analytical psychology

(redirected from Jungian analysis)
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Related to Jungian analysis: Jungian dream analysis

analytical psychology

n
(Psychoanalysis) a school of psychoanalysis founded by Jung as a result of disagreements with Freud. See also archetype, collective unconscious

analytical psychology

The process of attempting to explain or relieve disturbance by looking into the unconscious forces governing behavior. The term is also used more specifically to refer to the school of Carl Jung.
References in periodicals archive ?
A Critical Dictionary of Jungian Analysis. London and New York: Routledge.
Renowned in the field of Jungian analysis, she earned a diploma from the C.G.
Their author, however, is a music composer with an interest in Freud and Jungian analysis. Jungian analysis is the lens through which the author views each Romantic or modernist novel, film, symphony, or painting he discusses.
"Essbaum's novel is technically adept: creative, detailed, carefully foreshadowed, able to combine Jungian analysis, linguistics and graphic sex scenes in one book.
She tries new things--German language classes, Jungian analysis, and a series of sexual affairs with an ease that surprises even her.
Drawing on the scholarship of Ancient Jewish mysticism and its influence on Freudian and Jungian analysis, "Inner Messiah, Divine Character" helps readers discover the "Be" within their "Being" to create new opportunities in the present, motivates readers to perceive "Beyond" their limitations and ordinary expectations, and encourages readers to strive for the superlative in their endeavors to achieve their "Best".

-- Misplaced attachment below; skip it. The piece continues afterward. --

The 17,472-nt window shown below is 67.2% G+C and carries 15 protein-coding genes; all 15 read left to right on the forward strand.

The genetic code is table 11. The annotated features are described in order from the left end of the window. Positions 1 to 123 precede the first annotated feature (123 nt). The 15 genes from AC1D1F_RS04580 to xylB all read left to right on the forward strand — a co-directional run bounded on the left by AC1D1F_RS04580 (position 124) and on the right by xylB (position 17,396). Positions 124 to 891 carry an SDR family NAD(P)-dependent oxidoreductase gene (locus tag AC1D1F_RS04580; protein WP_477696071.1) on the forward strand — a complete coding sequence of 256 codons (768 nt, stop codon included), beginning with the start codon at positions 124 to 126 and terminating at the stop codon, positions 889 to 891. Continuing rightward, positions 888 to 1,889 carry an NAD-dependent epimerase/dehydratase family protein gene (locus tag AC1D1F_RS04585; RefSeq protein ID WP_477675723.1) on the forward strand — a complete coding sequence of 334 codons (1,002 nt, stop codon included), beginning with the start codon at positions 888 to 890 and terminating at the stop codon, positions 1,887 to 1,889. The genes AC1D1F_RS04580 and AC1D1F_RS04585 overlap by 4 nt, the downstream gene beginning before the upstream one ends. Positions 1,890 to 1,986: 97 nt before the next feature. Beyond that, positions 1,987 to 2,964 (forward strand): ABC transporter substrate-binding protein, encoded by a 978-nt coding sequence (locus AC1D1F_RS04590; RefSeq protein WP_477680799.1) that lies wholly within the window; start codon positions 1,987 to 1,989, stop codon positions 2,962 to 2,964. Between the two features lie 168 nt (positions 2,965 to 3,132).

I mean, that would be a tough one on In The Psychiatrist's Chair, but in your second language, in conversation with a bunch of former footballers who you felt probably had more interest in hair styling than Jungian analysis, it was particularly unpromising territory.
In Jungian analysis, and the labyrinth means depression and this is separate from the rooms so that Prospero avoid confrontation with depression and limits, so he takes refuge in anger and party.
Relying on Jungian analysis and finding promising directions from Islam, Shedinger argues for the development of personal identity apart from religious identity.
This book of observations is woven from developmental psychology, Jungian analysis, Franciscan piety and ecumenical theology of the late 20th century.
(1986).A Critical Dictionary of Jungian Analysis. London and New York: Routledge.
Francis was in Jungian analysis and also explored Zen Buddhism while living in Japan.